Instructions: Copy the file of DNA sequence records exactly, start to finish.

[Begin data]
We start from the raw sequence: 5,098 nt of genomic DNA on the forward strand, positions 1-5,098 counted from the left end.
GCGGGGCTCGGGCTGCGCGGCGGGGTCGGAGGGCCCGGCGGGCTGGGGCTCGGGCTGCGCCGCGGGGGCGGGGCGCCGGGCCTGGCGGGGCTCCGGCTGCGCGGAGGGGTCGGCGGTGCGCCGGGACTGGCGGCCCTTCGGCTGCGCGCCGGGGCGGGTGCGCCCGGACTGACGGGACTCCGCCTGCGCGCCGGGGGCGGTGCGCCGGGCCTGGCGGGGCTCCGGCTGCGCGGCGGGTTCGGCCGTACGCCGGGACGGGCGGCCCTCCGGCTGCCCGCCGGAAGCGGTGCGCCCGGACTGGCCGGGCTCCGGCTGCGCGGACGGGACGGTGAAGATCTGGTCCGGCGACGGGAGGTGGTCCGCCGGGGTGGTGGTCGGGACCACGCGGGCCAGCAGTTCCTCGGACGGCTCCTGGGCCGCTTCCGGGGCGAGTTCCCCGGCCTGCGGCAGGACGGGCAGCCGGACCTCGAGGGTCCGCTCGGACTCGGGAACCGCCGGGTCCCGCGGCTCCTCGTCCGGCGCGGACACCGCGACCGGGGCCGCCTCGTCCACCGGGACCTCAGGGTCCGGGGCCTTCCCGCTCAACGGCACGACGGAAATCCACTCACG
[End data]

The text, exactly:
We start from the raw sequence: 5,098 nt of genomic DNA on the forward strand, positions 1-5,098 counted from the left end.
GCGGGGCTCGGGCTGCGCGGCGGGGTCGGAGGGCCCGGCGGGCTGGGGCTCGGGCTGCGCCGCGGGGGCGGGGCGCCGGGCCTGGCGGGGCTCCGGCTGCGCGGAGGGGTCGGCGGTGCGCCGGGACTGGCGGCCCTTCGGCTGCGCGCCGGGGCGGGTGCGCCCGGACTGACGGGACTCCGCCTGCGCGCCGGGGGCGGTGCGCCGGGCCTGGCGGGGCTCCGGCTGCGCGGCGGGTTCGGCCGTACGCCGGGACGGGCGGCCCTCCGGCTGCCCGCCGGAAGCGGTGCGCCCGGACTGGCCGGGCTCCGGCTGCGCGGACGGGACGGTGAAGATCTGGTCCGGCGACGGGAGGTGGTCCGCCGGGGTGGTGGTCGGGACCACGCGGGCCAGCAGTTCCTCGGACGGCTCCTGGGCCGCTTCCGGGGCGAGTTCCCCGGCCTGCGGCAGGACGGGCAGCCGGACCTCGAGGGTCCGCTCGGACTCGGGAACCGCCGGGTCCCGCGGCTCCTCGTCCGGCGCGGACACCGCGACCGGGGCCGCCTCGTCCACCGGGACCTCAGGGTCCGGGGCCTTCCCGCTCAACGGCACGACGGAAATCCACTCACG